A TV ad and website video promoted FirstBus buses.
a. The TV ad seen on 23 September 2011, showed a bus with a poster on the back of it. Text stated "We love [symbolised by an image of a love heart] low emissions". On-screen text stated "Our buses produce 4.97% less carbon than conventional diesel buses".
b. The video ad on www.firstbus.co.uk seen on 23 September 2011 featured the same images and text.
A complainant challenged whether the ads were misleading, because he understood that the Department for Transport (DfT) considered a low carbon emission bus to be one that produced 30% less carbon than conventional diesel buses.
FirstGroup plc t/a FirstBus (FirstGroup) said they believed the complainant had misinterpreted the ads, because they did not refer to low emission buses specifically but to low emissions. They said that regardless of the interpretation they did not believe that the DfT's definition of low emission buses was widely known among the general public.
FirstGroup said the claim referred to their corporate aims and their commitment to making demonstrable improvements to emissions through a range of initiatives, including new vehicle technology and driver training and monitoring. They said that as a result of those initiatives, they had lowered CO2 per passenger by 8% and their target for the next four years was to reduce emissions by a further 10%.
Clearcast responded to the complaint about ad (a) only. They said they had ensured the "We love low emissions" claim was qualified with on-screen text stating how much less CO2 FirstGroup buses produced compared to conventional buses. They said that because the qualifying text appeared on-screen at the same time as the claim, no one would have been misled by the "low emissions" claim.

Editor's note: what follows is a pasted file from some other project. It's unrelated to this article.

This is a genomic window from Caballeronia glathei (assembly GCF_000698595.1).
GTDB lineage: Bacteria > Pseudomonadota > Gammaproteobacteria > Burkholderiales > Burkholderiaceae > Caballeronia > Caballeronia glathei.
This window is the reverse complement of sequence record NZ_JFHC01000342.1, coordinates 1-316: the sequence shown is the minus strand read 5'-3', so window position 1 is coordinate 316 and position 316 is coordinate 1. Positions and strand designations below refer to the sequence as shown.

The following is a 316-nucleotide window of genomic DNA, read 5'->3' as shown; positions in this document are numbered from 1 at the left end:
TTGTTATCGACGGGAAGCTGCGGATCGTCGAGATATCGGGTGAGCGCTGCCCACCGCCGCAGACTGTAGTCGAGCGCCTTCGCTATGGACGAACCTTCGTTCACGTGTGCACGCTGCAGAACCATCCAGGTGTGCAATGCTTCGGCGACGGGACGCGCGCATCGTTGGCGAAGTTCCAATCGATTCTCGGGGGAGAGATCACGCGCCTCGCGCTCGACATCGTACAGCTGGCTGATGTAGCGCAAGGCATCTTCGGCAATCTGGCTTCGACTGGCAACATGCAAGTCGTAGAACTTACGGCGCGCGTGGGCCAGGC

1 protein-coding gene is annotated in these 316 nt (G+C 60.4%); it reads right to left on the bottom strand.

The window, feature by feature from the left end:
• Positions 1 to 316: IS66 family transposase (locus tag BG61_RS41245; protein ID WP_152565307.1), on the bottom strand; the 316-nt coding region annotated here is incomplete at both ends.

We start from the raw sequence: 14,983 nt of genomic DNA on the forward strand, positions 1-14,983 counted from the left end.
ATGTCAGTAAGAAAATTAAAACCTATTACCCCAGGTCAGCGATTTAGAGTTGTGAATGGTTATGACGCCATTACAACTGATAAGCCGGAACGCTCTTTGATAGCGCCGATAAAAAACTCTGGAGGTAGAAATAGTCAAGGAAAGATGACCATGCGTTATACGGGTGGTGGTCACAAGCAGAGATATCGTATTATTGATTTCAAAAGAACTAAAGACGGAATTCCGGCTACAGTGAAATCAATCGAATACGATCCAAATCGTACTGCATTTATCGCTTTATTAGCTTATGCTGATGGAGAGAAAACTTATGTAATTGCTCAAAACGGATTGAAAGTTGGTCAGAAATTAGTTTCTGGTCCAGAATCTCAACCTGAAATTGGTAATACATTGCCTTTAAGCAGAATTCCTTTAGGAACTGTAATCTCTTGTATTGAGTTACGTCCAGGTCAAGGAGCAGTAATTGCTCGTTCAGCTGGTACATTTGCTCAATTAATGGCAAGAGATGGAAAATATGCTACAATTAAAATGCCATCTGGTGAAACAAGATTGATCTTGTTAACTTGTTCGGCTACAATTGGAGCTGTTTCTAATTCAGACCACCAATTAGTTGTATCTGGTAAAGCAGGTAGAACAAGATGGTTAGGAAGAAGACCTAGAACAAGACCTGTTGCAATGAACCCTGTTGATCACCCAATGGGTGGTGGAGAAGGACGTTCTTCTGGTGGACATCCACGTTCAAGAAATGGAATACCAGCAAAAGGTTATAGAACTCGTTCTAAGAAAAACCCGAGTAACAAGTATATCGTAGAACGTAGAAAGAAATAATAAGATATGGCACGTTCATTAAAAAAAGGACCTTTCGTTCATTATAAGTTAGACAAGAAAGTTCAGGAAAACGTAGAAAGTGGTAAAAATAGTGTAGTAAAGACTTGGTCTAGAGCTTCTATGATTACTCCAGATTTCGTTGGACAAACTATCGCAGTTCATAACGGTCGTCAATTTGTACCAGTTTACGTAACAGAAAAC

Clearcast said their motoring consultant had reviewed and approved the 4.97% figure. He had advised that the DfT considered buses that produce 30% less carbon to be low emission buses because 30% was used as a guideline to measure the DfT's carbon credits scheme, which was driven by government emission targets. They said the DfT's definition of a low carbon emission bus was for the Department's own internal purposes, and was irrelevant to the claim in the ad.
The ASA noted that the DfT's definition of a low carbon bus was a definition produced for their own purposes, namely government emissions targets. However, we considered most viewers would expect the definition of "low emissions" in a transport ad to be in line with the DfT's definition. We also noted that the Government had recently announced that 542 new low carbon buses would be put on roads across England, which would produce 30% less CO2 than conventional buses. We considered that in stating "We love low emissions" in the ads, some viewers might have been misled into believing that FirstGroup's buses were comparable to those low emissions buses, when they only produced 4.97% less CO2 not 30%. We therefore concluded the ads were misleading.
Ad (a) breached BCAP Code rules 3.1 3.1 Advertisements must not materially mislead or be likely to do so. (Misleading advertising), 3.9 3.9 Broadcasters must hold documentary evidence to prove claims that the audience is likely to regard as objective and that are capable of objective substantiation. The ASA may regard claims as misleading in the absence of adequate substantiation. (Substantiation) and 9.2 9.2 The basis of environmental claims must be clear. Unqualified claims could mislead if they omit significant information. (Environmental claims).
Ad (b) breached CAP Code (Edition 12) rules 3.1 3.1 Advertisements must not materially mislead or be likely to do so. (Misleading advertising), 3.7 (Substantiation) and 11.1 (Environmental claims).
The ads must not appear again in their current form.